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Part Three: Money and Banking > Chapter 20. Problems of Credit Policy > II. Problems of Credit Policy Before...

7. Other Measures

The endeavors of the central banks-of-issue to build up as large gold reserves as possible have led to the employment of devices which have just the opposite appearance to that of the premium policy and the systems similar to it. By raising the price they paid for gold imports the banks used to try to diminish the cost to the importer of importing gold and so to reduce the lower gold point.

Among these devices was the practice of granting interest-free or low-interest-bearing advances to importers of gold, a practice which was not unknown in England, France, and Germany.24 There was also the practice of buying gold not only at the chief office, but also at branches situated near the national boundary.25 Perhaps the most interesting of these devices was that of buying certain kinds of gold coin at a price in excess of their bullion value. If the bank issued to a gold exporter, instead of ingots or coins of the country, coins of the country to which he intended to send the gold, it could get a higher price for them than that corresponding to their gold content. For the exporter would save the expense of melting and recoinage and avoid the loss in which he would be involved by the fact that the domestic coins would be worn down to some extent. So the bank would be able to agree to pay a higher price than that corresponding to their metal content for the current gold coins of the states into which a future export of gold was probable.26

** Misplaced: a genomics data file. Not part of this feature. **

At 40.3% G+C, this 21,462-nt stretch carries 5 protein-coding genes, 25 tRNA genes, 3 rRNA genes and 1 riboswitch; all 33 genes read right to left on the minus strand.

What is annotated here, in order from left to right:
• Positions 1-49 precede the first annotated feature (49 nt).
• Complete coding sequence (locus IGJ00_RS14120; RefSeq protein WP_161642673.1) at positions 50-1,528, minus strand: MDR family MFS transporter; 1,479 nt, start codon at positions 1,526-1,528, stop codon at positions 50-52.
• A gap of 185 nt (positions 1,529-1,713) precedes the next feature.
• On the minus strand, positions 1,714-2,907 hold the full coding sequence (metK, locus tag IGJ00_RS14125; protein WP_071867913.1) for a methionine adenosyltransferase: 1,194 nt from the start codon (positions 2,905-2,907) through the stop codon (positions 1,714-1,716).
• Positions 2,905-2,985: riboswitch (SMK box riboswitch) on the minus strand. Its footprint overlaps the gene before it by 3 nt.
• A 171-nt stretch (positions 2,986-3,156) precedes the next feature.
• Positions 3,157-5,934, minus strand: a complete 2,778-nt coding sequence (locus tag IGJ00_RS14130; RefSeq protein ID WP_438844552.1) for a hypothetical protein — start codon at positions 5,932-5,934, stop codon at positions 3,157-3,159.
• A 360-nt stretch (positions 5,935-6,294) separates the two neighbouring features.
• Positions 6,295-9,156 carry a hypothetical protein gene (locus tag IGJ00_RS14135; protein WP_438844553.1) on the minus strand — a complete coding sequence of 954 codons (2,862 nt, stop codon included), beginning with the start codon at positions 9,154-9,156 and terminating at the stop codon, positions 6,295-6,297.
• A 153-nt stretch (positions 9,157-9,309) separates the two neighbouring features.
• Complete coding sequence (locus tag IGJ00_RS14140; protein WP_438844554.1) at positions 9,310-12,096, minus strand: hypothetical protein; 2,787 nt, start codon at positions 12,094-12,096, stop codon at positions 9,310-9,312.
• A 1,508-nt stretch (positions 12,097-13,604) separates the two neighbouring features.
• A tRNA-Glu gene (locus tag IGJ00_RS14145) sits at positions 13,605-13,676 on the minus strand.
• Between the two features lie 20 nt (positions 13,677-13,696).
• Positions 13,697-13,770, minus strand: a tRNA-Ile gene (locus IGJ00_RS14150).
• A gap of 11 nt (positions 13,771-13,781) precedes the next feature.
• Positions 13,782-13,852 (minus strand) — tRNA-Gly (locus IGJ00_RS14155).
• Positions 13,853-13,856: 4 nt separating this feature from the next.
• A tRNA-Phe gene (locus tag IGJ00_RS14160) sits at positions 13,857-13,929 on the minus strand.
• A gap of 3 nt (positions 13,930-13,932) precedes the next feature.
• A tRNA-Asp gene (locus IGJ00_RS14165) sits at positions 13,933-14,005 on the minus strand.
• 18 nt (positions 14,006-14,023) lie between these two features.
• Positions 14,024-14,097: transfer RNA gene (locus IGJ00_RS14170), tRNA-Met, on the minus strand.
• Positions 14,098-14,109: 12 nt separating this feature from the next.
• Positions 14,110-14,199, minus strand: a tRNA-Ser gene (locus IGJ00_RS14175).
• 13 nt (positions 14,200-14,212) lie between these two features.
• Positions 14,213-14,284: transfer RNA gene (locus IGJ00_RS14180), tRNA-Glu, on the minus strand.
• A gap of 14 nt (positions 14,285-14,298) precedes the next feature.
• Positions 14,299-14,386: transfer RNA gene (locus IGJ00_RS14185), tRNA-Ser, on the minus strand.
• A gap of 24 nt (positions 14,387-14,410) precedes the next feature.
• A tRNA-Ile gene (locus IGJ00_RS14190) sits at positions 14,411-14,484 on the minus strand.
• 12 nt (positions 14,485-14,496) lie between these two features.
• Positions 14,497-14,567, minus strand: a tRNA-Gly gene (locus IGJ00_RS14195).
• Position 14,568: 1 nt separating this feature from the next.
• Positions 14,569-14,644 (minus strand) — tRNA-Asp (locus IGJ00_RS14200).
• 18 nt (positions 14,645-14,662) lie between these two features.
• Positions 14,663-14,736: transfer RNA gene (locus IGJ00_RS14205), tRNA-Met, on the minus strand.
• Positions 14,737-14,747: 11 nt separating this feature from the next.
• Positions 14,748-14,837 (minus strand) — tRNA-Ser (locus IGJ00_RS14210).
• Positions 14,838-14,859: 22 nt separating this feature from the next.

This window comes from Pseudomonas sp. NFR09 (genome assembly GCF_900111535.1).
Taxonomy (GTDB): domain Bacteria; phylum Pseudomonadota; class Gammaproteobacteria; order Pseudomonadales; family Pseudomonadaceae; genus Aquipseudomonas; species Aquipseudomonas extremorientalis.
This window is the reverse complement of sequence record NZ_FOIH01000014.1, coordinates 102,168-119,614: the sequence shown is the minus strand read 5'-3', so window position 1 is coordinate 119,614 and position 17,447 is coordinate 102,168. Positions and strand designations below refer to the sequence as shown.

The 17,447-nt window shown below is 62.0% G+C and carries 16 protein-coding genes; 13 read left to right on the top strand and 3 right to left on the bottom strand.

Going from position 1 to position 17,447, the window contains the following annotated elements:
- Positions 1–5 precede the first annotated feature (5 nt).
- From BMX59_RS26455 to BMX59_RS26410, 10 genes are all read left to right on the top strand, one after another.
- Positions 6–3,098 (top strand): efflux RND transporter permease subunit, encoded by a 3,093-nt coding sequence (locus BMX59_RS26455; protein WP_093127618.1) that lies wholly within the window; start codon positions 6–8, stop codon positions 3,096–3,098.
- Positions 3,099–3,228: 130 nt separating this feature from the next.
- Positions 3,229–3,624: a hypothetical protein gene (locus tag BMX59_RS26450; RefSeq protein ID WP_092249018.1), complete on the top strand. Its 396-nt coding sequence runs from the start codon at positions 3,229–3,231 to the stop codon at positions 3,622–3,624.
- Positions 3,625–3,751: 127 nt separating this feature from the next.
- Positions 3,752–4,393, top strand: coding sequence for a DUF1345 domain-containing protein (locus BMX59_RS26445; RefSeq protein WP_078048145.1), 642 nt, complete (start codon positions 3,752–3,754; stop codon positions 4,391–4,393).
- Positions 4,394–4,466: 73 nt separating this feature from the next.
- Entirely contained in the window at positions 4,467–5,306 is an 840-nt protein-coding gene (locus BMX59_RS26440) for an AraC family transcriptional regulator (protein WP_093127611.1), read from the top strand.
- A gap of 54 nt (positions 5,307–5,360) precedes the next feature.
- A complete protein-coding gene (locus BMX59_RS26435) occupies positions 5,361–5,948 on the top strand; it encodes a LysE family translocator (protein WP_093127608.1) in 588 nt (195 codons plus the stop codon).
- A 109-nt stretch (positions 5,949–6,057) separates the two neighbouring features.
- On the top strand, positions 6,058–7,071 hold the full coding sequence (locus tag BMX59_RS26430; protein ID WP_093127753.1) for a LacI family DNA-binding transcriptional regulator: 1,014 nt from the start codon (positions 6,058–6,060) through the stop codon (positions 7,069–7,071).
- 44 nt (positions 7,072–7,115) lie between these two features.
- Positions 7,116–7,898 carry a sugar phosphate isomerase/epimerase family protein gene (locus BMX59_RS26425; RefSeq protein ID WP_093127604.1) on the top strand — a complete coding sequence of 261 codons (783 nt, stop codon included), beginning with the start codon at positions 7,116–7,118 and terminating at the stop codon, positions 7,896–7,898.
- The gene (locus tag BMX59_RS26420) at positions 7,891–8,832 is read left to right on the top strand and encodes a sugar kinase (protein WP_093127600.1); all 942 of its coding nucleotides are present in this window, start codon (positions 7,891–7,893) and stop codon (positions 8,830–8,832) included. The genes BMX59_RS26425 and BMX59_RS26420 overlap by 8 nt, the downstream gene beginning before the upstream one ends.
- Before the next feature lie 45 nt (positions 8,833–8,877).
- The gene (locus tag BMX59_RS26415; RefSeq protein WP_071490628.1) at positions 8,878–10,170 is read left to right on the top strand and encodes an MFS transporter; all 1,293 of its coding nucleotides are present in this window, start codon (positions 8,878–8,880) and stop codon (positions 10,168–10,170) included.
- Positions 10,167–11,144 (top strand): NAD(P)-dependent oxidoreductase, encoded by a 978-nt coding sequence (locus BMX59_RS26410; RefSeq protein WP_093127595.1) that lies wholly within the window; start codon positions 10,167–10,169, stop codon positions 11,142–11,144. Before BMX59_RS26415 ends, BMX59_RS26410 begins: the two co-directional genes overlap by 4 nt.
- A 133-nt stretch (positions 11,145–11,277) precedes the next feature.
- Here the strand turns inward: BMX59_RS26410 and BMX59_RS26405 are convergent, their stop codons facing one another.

All of these measures can best be described as weapons against the premium policies and related devices employed by foreign banks. If the central bank in a country A endeavored to raise the upper gold point for export from A to country B, then the bank in B took steps to lower it. If only used coins were issued for export purposes in A, this procedure was rendered nugatory when a price in excess of the gold content was paid in B for coins of country A. It is very probable that the devices and counterdevices were largely compensatory, so that the extension of the gap between the gold points, which otherwise would necessarily have resulted from the intervention of the banks, did not in fact occur.

  • 24. See Koch, op. cit., p. 79; Die Reichsbank 1876-1900 (Berlin, 190l), p. 146.
  • 25. See Obst, Banken und Bankpolitik (Leipzig, 1909), pp. 90 f.; Hertz, "Die Diskont und Devisenpolitik der österreichisch-ungarischen Bank," Zeitschrift für Volkswirtschaft, Sozialpolitik und Verwaltung 12 (1903): 496.
  • 26. See Koch, op. cit., pp. 79 ff.; Hertz, op. cit., p. 521; Spitzmüller, "Valutareform und Währungsgesetzgebung," in Oesterreichischen Staatswörterbuch, 2d ed., vol. 2, p. 300.
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